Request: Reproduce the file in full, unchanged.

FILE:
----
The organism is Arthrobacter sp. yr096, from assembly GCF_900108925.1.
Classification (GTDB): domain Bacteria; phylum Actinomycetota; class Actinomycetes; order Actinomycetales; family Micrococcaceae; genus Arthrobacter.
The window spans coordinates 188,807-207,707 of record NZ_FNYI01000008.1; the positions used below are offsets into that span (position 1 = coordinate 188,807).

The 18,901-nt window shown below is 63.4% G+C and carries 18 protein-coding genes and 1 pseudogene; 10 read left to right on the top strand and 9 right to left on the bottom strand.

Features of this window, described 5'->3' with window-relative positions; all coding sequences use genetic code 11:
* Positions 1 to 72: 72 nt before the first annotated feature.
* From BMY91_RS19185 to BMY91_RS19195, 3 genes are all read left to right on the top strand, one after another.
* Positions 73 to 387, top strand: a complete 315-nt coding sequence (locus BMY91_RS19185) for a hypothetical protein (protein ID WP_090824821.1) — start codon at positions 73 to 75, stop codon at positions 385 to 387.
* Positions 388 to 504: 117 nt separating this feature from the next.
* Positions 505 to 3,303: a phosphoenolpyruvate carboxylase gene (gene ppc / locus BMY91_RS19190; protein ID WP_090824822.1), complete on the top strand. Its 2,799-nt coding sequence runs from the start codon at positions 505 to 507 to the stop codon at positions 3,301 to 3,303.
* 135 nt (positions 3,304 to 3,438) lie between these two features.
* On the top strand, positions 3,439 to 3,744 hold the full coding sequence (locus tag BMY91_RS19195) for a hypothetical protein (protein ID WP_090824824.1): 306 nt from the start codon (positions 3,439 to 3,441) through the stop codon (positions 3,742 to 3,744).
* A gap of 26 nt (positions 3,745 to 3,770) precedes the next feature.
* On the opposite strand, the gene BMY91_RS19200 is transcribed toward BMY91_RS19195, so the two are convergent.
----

The organism is Arthrobacter sp. yr096, from assembly GCF_900108925.1.
Classification (GTDB): domain Bacteria; phylum Actinomycetota; class Actinomycetes; order Actinomycetales; family Micrococcaceae; genus Arthrobacter.
The window spans coordinates 188,807-207,707 of record NZ_FNYI01000008.1; the positions used below are offsets into that span (position 1 = coordinate 188,807).

The 18,901-nt window shown below is 63.4% G+C and carries 18 protein-coding genes and 1 pseudogene; 10 read left to right on the top strand and 9 right to left on the bottom strand.

Features of this window, described 5'->3' with window-relative positions; all coding sequences use genetic code 11:
* Positions 1 to 72: 72 nt before the first annotated feature.
* From BMY91_RS19185 to BMY91_RS19195, 3 genes are all read left to right on the top strand, one after another.
* Positions 73 to 387, top strand: a complete 315-nt coding sequence (locus BMY91_RS19185) for a hypothetical protein (protein ID WP_090824821.1) — start codon at positions 73 to 75, stop codon at positions 385 to 387.
* Positions 388 to 504: 117 nt separating this feature from the next.
* Positions 505 to 3,303: a phosphoenolpyruvate carboxylase gene (gene ppc / locus BMY91_RS19190; protein ID WP_090824822.1), complete on the top strand. Its 2,799-nt coding sequence runs from the start codon at positions 505 to 507 to the stop codon at positions 3,301 to 3,303.
* 135 nt (positions 3,304 to 3,438) lie between these two features.
* On the top strand, positions 3,439 to 3,744 hold the full coding sequence (locus tag BMY91_RS19195) for a hypothetical protein (protein ID WP_090824824.1): 306 nt from the start codon (positions 3,439 to 3,441) through the stop codon (positions 3,742 to 3,744).
* A gap of 26 nt (positions 3,745 to 3,770) precedes the next feature.
* On the opposite strand, the gene BMY91_RS19200 is transcribed toward BMY91_RS19195, so the two are convergent.